To measure this voltage, set multimeter to DC, suitable range (max 2.5v on this driver).
Negative probe as per photo:

Positive probe on PCB pad as marked in my diagram “Vref measuring point” (orange marker).

Trim the potentiometer until desired voltage obtained. Too low and the stepper motors will skip steps. Too high and they will get too hot and cut out to protect themselves.

Go careful whilst doing this, especially if your power supply has no mains shielding. It would be all too easy to get a shock from the mains terminals whilst adjusting the drivers if you are not concentrating! If you have not shielded the mains connections to your printer, make it your next weekend project before you or someone else in your home gets a shock!

Once all that is done - profit (hopefully!)

Good Luck!


Thanks for a good description.

I’m driving with my new TMC2208 driver now. There was a big difference in the sound from the printer. Now I only have a bit of noise at the turn when there is a gap between the rod and the IGLIDUR LINEAR BEARING.

They’re pretty good eh? Once you take away the stepper noises, you really hear the rest of the printer mechanics - all them little rattles & squeaks to then target!

I’ve just changed my belt set and pulleys for G2T 20 tooth and spent the afternoon aligning the X-Y carriage. Sounds pretty sweet, along with with bearing ends for the rod endcaps. Haven’t had any issue with my Iglidur bearings yet. I know they will wear out eventually, will just accept it as a one of them “100,000 mile” service parts, like changing a cambelt on a car.

Well a little bit of an update - I still found I was getting shifted layers after a while. Not even in the same places suggesting mechanical striction. Tried lots of extra cooling, altered Vref voltage various times, checked my x-y alignment for smoothness, belt tension etc. Coming to the conclusion, whilst these drivers are whisper quiet - they are NOT reliable. I’ve spent days persevering with them. Ive even tried communicating over the UART interface, changed them from StealthChop to SpreadCycle mode and now the drivers are not even responding.

Such a shame, as these drivers could be brilliant if they had more uumph and didnt keep giving missed steps every now n then! Back to the DRV8825’s (and the ear defenders) so I can actually print things!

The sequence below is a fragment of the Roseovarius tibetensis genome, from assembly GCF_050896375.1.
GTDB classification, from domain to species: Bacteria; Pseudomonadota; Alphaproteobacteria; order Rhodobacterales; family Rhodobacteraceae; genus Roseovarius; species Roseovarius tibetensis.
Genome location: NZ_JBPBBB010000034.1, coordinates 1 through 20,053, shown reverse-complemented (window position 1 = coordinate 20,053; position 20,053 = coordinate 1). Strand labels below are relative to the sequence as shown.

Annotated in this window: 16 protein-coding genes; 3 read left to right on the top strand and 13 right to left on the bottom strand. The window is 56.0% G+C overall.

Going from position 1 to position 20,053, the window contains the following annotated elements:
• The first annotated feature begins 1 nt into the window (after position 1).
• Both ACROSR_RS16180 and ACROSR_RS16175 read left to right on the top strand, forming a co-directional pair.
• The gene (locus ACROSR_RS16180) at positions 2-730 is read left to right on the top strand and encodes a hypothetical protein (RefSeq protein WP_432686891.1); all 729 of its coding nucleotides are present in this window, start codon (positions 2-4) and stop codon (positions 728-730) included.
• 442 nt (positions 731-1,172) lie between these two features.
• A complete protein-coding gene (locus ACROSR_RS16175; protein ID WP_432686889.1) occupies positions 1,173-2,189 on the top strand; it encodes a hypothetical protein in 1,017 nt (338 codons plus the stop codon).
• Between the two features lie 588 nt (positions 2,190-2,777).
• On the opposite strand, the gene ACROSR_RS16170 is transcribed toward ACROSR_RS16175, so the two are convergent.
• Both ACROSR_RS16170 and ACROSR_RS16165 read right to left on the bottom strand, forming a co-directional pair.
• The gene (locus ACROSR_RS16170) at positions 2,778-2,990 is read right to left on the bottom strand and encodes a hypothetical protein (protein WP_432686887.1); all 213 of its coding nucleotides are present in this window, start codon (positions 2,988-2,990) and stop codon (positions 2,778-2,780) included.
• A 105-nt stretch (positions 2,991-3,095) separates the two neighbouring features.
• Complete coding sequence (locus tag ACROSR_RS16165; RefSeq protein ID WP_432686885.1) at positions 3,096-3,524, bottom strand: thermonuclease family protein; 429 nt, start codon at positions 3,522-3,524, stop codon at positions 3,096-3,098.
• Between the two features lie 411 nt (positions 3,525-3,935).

I thought I’d chime in on this thread (new to the forum), as I’ve been up and running on the TMC2100s for a couple of weeks now without a single missed step. At one point, I nearly gave up on them, but I noticed that the missed steps problems I’d been having suddenly got far worse after the 40mm fan on my Vertex died. I cable-tied an 80mm fan directly over the top (or bottom) of the mainboard, blowing directly onto the TMC2100 heatsinks, cranked up the voltages a little (to ~ 1.6V), and all of my problems vanished.

These TMC2100s run hot hot hot… If you think about it, it makes sense because they’re switching the current to the motors up to 256 times per step, whereas the old drivers only had 32 steps to switch through, so even with the lower resistance transistors in the TMC chips, they’re still switching 8x as often, so more heat gets generated.

It’s a shame that you gave up on the TMC drivers moojuice, because it was by following your instructions that I managed to get up and running.

Thanks moojuiceuk


1 Like

Thank you very much for the description. Went thru this step by step and it works like a charm. I’ve had just one misalignment during the first print but by adjusting the voltage a bit, everything works fine now.
I’ve added two heat sinks to the stepper boards, one on top and one on the bottom (onto the IC itself) since there is enough space and I have changed the fan with this part for a better board cooling. I’ve limited the fan speed by a small resistor to reduce noise and it seems to be sufficient still.
Perhaps the TMC2209 would be a better choice since the TMC2208 has a RMS of 1.2 A. Setting the reference voltage to around 1.6 V means that we have reached the upper end of the TMC2208. The 2209 offers a bit more room with a RMS of 1.7 A.

I would like to change to my X-Y-Z drivers TMC2209 hopefully the printer will become noisier. Is this possible by simply replacing the driver boards? Are other steps are needed to complete the replacement?

Edit: I should firstly read the comments above before ask allready answered questions. :wink: